Try Putting Low-Skilled Students on Computers


This little success story is pure accident. I can't tell you what made me do it or why it worked. I am just going to share the story and you can draw from it any educational conclusions that work for you. I had a ninth grade student in my class that simply could not write. He was a great kid, worked hard, attempted every assignment. He told me he belonged in a special education class. I told him to hang in for awhile and we would see. Paper after paper, written longhand, were barely legible. His word choice and sentences were horrible. He could barely write a complete sentence and paragraphs were beyond any possibility. I worked with him one-on-one almost every day with little in the way of progress. Then one day I decided I was tired of trying to read the words on his papers. I told him from that day on, he would sit at the computer on my desk during class. He would do every assignment using my computer. I did not give him any additional instruction. He said he could not type, and I told him that was fine. He should simply peck out letter by letter until he was done. I told him to take as much time as he needed, which turned out to be not much different than writing longhand. I watched him very carefully because I was curious to see what he would do. What he did was write. I watched it happen on the screen, or I would not have believed it. He did not use any grammar, spelling or other trick functionality of the word processing program. The first paper he completed had complete sentences. After a little help, he started writing in paragraphs. His word choice was good and his writing was good. I watched as he went from failing work to grade B work after switching to the computer. I can't say if there was a small motor control problem, an information processing problem, or what exactly. I do know that the student's writing improved instantly and dramatically.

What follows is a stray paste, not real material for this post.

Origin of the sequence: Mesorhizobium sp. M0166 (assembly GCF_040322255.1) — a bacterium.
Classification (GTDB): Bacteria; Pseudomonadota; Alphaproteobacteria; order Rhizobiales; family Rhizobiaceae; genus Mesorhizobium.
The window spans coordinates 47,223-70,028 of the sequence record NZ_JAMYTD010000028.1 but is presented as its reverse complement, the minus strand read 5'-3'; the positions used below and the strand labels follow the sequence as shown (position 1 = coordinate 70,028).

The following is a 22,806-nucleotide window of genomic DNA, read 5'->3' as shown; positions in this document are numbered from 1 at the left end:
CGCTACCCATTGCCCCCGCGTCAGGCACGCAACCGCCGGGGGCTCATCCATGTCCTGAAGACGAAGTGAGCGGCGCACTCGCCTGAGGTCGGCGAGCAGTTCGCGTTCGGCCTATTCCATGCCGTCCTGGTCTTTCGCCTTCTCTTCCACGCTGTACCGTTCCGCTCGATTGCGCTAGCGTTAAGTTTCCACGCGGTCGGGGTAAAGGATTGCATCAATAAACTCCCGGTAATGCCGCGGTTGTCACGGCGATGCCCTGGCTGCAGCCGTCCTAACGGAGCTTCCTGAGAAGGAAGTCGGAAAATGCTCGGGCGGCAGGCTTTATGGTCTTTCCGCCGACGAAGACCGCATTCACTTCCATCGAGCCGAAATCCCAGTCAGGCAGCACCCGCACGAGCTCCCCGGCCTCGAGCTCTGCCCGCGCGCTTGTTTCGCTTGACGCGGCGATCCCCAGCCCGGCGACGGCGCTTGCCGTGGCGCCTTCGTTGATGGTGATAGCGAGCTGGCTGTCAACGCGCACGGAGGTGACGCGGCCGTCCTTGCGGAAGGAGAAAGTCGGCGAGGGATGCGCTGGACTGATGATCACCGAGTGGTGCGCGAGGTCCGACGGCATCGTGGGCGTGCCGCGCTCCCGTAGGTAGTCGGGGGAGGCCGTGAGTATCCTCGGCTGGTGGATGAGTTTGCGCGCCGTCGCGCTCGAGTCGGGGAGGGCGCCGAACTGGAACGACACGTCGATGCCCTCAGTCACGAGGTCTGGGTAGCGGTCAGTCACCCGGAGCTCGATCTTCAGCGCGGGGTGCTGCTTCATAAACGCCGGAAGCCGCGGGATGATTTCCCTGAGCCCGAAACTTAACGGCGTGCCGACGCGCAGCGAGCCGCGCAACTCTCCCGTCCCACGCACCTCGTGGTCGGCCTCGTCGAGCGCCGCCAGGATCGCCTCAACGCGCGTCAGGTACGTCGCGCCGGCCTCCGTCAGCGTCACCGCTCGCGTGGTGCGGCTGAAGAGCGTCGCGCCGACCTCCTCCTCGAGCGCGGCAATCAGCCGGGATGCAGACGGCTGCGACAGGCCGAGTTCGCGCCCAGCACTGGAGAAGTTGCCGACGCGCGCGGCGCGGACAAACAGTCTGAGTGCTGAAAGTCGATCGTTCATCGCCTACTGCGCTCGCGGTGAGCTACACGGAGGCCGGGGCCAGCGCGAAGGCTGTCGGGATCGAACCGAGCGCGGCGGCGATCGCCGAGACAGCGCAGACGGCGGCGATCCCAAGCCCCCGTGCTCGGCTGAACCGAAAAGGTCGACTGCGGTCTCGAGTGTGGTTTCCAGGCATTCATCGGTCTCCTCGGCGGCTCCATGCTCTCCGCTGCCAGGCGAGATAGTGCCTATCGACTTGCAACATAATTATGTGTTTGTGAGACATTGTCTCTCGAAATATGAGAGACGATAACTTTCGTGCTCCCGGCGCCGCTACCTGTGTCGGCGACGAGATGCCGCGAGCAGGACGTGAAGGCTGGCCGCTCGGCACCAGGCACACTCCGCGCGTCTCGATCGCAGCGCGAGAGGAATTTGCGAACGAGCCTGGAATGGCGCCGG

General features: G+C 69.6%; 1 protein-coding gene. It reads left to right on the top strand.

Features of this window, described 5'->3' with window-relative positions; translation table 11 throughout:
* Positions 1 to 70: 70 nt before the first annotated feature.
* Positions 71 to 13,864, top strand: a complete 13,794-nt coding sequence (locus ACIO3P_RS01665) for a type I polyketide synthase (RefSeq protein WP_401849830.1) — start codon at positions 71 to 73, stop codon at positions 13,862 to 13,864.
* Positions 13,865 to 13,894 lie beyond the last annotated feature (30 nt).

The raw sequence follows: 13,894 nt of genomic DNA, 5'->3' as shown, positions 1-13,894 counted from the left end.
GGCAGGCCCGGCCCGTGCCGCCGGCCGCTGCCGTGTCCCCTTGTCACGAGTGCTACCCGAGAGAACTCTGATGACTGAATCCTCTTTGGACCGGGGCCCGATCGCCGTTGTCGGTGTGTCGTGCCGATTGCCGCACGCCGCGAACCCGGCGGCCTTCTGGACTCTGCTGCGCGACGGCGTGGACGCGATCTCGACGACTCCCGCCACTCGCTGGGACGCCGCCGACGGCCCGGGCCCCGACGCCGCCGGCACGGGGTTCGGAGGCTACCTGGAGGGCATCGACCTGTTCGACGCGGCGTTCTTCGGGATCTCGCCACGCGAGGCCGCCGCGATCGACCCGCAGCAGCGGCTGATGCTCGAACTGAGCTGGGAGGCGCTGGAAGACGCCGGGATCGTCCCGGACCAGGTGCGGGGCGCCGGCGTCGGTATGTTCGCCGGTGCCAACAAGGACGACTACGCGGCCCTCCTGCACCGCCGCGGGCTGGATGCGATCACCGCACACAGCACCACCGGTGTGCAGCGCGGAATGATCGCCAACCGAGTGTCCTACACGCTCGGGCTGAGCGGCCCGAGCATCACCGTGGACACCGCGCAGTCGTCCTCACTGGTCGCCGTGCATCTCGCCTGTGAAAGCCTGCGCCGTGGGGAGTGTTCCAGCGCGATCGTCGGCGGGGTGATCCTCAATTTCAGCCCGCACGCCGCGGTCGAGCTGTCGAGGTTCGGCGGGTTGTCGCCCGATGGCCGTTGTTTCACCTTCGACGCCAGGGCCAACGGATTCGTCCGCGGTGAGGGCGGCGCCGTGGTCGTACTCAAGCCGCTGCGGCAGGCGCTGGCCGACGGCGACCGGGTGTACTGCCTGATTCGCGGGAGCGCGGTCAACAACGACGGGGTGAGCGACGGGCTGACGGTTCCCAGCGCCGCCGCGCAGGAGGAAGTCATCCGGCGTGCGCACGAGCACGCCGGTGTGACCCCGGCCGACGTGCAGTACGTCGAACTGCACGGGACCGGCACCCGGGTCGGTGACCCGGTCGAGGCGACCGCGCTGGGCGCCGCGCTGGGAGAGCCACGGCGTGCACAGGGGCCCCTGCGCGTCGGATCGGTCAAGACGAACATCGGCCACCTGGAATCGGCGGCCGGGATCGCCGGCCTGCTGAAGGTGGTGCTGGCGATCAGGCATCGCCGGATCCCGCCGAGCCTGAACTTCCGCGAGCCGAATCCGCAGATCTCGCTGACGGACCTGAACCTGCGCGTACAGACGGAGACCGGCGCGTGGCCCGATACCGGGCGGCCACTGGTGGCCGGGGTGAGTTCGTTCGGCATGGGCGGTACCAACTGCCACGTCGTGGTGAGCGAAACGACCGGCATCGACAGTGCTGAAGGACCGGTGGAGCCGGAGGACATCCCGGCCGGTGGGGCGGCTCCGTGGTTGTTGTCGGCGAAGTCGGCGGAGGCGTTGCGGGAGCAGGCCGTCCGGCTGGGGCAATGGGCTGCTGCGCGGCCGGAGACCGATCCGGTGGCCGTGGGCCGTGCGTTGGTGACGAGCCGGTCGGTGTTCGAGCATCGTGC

Steve Simpson is the editor of Ed.Net Briefs (, a weekly online education newsletter with more than 60,000 readers. He earned his Ph.D. in communications at the University of Washington. He can be reached by e-mail at .


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